Saturday, 24th June, 2017

Are we Sherlock enough?

20, Mar 2014 By Sudhanshu Chopra

Lack of good judgement is what would get us eventually. Our inability to read between the lines, and look beyond distracting visuals has crippled us considerably. The ailment has only festered—blocking our third eyes and Rushdie noses—fast and steadfast. So when you hear an odd bloke accusing a Seemandhra MP of being unruly, in light of the Pepper Spray in Parliament incident, you know what’s gotten into him.

What is being construed as wild behaviour on part of the minister was actually a sincere attempt to contribute to the most noble of causes—women empowerment—women empowerment through role-play, one should say, where the honourable member took it upon himself to demonstrate how a woman could protect herself when surrounded by hungry, greedy dogs brandishing knives, or possibly, microphones.

Unlike the Rahul-Arnab interview, where the use of the catchphrase was overt to the extent of becoming a conversation filler, our innovative minister chose a rather subtle way to spread the sermon. And his motives were the truest human nature has ever known, since he barely feared the repercussions—the case now having been referred to Committee on Security in Parliament Complex to review arrangements to prevent members from bringing dangerous or life-threatening material into the chamber of the house. Even our contemplative Speaker missed the message, and called the act as defilement of the dignity of the temple of democracy. This coming from a woman is a setback to India’s peppering-up revolution against women harassment.

In addition, the event signified if need be, men should not shy away from using pepper spray as openly as women, thus denouncing male chauvinism, and simultaneously promoting gender equality at the highest of levels. The fact that the occurrence was a deal with the devil, costing the MP his respectability, and accountability, made it even more altruistic an act. But there were no regrets in his mind on being tagged as an anarchist.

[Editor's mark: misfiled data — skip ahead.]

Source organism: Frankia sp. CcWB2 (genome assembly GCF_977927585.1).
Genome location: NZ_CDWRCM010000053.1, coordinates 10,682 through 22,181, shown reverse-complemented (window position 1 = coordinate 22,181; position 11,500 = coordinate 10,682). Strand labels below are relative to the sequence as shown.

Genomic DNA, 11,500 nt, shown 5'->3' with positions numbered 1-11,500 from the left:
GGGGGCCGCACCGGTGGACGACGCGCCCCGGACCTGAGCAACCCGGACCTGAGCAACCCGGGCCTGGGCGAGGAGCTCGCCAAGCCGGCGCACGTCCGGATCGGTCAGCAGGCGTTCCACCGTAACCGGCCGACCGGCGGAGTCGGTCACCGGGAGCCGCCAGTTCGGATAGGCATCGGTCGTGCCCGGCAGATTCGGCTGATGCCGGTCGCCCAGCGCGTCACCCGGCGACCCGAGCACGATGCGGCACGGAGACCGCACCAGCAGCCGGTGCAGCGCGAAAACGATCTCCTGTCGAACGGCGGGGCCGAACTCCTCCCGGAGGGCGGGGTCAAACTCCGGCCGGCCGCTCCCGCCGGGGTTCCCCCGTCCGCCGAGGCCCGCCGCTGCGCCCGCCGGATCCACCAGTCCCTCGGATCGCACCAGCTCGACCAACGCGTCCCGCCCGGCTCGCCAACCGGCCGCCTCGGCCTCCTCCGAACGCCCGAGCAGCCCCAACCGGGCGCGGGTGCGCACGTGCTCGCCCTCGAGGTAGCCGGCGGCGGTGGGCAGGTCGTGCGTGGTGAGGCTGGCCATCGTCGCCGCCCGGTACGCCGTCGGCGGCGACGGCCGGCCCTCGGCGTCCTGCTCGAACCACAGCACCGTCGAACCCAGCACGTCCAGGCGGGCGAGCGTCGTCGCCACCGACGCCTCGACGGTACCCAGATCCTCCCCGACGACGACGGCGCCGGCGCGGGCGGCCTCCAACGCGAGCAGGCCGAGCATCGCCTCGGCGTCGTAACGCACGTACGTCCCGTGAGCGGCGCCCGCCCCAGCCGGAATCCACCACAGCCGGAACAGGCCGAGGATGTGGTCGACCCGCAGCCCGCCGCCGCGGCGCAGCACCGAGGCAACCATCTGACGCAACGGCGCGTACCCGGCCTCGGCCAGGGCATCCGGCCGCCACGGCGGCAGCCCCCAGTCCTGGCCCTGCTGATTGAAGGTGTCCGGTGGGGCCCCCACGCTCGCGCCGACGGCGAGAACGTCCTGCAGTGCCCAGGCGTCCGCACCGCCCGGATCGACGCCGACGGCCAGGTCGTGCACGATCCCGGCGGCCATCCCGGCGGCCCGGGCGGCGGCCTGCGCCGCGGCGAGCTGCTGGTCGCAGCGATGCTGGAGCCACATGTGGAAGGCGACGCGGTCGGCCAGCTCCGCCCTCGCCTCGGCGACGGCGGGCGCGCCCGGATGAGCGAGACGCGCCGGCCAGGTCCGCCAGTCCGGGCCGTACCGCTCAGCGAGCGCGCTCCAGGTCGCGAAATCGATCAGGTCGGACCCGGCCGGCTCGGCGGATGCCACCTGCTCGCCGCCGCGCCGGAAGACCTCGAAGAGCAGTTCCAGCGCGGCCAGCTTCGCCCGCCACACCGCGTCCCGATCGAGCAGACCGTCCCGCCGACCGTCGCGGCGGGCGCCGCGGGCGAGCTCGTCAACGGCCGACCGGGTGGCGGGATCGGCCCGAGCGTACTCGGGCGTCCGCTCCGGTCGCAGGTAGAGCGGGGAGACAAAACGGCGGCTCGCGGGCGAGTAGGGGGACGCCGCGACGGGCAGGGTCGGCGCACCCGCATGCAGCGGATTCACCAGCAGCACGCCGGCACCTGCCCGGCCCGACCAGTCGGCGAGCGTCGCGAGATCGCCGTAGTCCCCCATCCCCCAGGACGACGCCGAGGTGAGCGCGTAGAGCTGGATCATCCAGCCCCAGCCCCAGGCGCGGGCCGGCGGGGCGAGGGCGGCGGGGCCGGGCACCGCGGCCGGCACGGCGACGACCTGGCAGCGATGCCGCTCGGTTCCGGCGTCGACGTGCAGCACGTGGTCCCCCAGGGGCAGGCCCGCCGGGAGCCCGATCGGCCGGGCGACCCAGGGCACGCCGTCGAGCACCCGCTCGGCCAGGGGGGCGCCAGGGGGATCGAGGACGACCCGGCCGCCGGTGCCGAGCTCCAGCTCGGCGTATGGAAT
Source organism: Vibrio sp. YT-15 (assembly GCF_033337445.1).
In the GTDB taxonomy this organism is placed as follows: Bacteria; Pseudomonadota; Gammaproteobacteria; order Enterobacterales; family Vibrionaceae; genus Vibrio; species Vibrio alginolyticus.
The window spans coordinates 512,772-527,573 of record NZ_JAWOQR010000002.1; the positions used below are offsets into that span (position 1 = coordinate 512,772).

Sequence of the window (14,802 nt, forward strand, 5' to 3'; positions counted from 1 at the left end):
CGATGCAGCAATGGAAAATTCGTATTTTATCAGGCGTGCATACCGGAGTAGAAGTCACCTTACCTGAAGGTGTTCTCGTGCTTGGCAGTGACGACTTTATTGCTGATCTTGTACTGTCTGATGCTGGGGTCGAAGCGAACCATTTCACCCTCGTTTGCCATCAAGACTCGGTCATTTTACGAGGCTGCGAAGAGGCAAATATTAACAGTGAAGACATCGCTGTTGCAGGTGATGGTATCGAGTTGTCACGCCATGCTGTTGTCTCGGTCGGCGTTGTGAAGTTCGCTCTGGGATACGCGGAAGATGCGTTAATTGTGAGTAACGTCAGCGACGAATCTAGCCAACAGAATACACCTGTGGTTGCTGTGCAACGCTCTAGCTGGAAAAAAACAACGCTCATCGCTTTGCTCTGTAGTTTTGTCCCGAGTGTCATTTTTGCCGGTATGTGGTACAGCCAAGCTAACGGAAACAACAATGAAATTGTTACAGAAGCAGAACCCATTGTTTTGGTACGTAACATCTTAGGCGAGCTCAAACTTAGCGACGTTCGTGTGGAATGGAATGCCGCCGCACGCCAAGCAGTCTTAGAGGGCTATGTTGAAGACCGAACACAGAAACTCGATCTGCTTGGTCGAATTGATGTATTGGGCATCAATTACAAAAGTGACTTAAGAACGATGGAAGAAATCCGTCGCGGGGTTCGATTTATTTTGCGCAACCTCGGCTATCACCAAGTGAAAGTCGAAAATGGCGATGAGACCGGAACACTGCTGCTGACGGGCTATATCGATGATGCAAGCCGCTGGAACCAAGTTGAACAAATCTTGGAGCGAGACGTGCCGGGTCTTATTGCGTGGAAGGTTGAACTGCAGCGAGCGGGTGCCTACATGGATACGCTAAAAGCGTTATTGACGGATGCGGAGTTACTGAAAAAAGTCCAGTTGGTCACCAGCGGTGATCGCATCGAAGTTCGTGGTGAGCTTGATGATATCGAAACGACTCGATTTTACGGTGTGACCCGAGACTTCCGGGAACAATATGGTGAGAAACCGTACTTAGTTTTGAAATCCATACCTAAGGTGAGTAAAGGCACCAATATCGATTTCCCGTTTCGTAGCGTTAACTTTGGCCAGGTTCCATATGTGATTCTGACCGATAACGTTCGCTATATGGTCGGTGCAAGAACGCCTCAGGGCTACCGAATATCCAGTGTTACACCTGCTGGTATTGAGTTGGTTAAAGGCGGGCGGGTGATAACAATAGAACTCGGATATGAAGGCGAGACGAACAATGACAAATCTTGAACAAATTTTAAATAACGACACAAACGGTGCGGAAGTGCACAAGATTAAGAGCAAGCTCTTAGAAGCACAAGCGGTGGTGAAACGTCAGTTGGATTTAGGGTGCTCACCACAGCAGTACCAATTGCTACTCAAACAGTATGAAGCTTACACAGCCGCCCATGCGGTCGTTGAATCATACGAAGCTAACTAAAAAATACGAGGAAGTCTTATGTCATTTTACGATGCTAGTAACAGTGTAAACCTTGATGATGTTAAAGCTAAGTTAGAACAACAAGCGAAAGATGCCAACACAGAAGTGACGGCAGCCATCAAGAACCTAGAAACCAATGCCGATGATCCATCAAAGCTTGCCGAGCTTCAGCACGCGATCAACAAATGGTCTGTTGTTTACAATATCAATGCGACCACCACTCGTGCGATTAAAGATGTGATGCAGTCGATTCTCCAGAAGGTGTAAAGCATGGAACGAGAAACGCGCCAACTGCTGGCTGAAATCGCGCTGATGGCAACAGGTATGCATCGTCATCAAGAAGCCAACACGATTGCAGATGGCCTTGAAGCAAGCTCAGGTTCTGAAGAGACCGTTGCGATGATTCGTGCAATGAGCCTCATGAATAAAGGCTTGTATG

Oh well, some adjective in the last sentence just switched my focus to the Delhi Government. Oh wait; there is no government in Delhi! How ignorant of me. The 49-day government resigned recently as Jan Lokpal hit the House wall. But Kejriwal, being the IITian that he is, should not be taken to be that unwound and less complicated.

When he banned the red and blue beacons on official cars, he was cleverly working to restore the depleting good health of the citizenry, shrewdly opposing a soft-drink brand. The anti-graft helpline was actually an attempt to set up a genuinely Indian, Alok Nath-like BPO, which would provide employment to the Delhi youth, and also help get rid of the pervading American accent.

But the biggest numbers game was saved till the end—not of corruption, but of the AAP rule. 49 working days—the digits smartly add up to 13, which being considered unlucky worldwide, had to catch the attention of the tradition-challenging former Chief Minister. He had reserved the day to make an undisputedly pure sacrifice of the self, and gave up the chair accordingly, vindicating the number 13 of the unfounded hate it faces all round the globe. A Bajrang Dal supporter was of the view that Kejriwal was indirectly protesting against the alleged meeting of Modi and Powell on Hug Day, which happens to fall on the 13th as well. Whoa! Now that seems like a commendable interpretation, doesn’t it? Thank you, Marathi Manoos, for the enlightenment!

So you see how our politicos are modern-day Moriarty’s, leaving clues here, there, and everywhere? Now the point is, are we Sherlock enough to decipher them?